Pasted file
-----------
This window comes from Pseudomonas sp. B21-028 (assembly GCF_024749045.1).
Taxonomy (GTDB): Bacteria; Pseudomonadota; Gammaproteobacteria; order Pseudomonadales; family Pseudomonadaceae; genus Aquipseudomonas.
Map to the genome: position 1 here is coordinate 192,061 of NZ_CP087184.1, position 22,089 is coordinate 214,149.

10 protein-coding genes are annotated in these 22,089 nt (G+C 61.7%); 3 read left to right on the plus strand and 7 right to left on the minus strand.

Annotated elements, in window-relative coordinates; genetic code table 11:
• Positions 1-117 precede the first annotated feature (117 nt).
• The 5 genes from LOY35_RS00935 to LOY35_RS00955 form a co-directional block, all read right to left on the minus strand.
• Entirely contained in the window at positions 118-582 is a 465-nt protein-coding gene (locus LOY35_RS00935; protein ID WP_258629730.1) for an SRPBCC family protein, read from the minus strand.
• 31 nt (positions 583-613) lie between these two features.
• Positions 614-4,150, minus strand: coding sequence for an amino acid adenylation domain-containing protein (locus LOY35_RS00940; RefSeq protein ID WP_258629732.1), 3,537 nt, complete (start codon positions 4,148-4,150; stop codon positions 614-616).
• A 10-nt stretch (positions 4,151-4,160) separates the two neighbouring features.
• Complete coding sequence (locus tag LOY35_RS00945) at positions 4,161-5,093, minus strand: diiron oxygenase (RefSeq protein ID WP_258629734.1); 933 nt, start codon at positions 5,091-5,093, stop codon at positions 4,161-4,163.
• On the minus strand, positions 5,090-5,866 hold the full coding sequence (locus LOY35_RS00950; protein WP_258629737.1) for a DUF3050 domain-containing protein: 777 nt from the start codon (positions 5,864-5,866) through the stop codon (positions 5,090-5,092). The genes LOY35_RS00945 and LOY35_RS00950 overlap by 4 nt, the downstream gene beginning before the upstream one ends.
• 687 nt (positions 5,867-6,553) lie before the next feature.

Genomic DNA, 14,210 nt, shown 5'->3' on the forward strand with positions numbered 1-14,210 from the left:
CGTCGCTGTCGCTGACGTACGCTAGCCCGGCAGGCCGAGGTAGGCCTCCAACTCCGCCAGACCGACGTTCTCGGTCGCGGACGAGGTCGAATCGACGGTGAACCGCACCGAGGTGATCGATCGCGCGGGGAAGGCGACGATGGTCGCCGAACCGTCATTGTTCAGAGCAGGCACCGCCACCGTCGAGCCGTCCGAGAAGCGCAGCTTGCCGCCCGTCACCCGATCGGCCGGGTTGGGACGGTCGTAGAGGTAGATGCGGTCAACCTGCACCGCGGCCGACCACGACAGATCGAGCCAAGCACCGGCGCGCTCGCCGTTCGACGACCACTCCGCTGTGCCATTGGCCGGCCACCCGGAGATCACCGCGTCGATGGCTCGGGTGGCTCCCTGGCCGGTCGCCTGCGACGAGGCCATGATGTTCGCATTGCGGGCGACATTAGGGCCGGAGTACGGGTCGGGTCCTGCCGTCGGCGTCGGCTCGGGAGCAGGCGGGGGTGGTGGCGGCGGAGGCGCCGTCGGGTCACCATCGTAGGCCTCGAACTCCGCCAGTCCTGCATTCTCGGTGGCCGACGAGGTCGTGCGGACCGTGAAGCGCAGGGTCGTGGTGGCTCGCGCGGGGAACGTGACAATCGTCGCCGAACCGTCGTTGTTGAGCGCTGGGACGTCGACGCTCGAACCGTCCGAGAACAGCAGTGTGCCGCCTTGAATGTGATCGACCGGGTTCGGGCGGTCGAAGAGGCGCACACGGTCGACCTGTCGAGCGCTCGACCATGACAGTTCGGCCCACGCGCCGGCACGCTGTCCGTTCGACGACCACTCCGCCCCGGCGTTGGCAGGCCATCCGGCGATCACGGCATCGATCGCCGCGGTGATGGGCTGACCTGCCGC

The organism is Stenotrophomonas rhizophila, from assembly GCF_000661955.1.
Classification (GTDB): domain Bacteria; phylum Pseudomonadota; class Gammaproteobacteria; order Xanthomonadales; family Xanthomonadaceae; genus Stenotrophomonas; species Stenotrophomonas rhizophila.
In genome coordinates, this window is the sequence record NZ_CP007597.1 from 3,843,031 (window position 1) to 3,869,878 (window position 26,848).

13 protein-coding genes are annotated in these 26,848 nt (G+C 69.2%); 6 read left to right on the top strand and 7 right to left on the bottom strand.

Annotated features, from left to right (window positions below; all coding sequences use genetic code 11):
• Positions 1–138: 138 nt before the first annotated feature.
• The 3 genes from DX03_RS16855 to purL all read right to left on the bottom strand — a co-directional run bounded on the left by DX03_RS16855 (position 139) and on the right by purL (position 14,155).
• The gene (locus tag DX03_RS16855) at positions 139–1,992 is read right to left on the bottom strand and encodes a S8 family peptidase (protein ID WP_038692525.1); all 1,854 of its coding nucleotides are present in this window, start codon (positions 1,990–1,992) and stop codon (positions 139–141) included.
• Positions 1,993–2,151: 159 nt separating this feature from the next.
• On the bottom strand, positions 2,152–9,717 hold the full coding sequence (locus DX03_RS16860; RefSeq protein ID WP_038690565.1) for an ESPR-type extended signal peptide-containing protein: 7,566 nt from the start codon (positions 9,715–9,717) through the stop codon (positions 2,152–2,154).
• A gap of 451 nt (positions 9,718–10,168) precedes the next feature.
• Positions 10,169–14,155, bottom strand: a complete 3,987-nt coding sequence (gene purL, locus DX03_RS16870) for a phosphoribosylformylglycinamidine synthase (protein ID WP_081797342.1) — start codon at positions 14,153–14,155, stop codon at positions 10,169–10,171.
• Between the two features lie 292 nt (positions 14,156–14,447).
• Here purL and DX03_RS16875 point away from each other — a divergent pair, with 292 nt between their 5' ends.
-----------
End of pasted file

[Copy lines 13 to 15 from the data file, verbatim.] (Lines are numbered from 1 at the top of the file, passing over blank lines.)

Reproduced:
• On the minus strand, positions 5,090-5,866 hold the full coding sequence (locus LOY35_RS00950; protein WP_258629737.1) for a DUF3050 domain-containing protein: 777 nt from the start codon (positions 5,864-5,866) through the stop codon (positions 5,090-5,092). The genes LOY35_RS00945 and LOY35_RS00950 overlap by 4 nt, the downstream gene beginning before the upstream one ends.
• 687 nt (positions 5,867-6,553) lie before the next feature.

Genomic DNA, 14,210 nt, shown 5'->3' on the forward strand with positions numbered 1-14,210 from the left: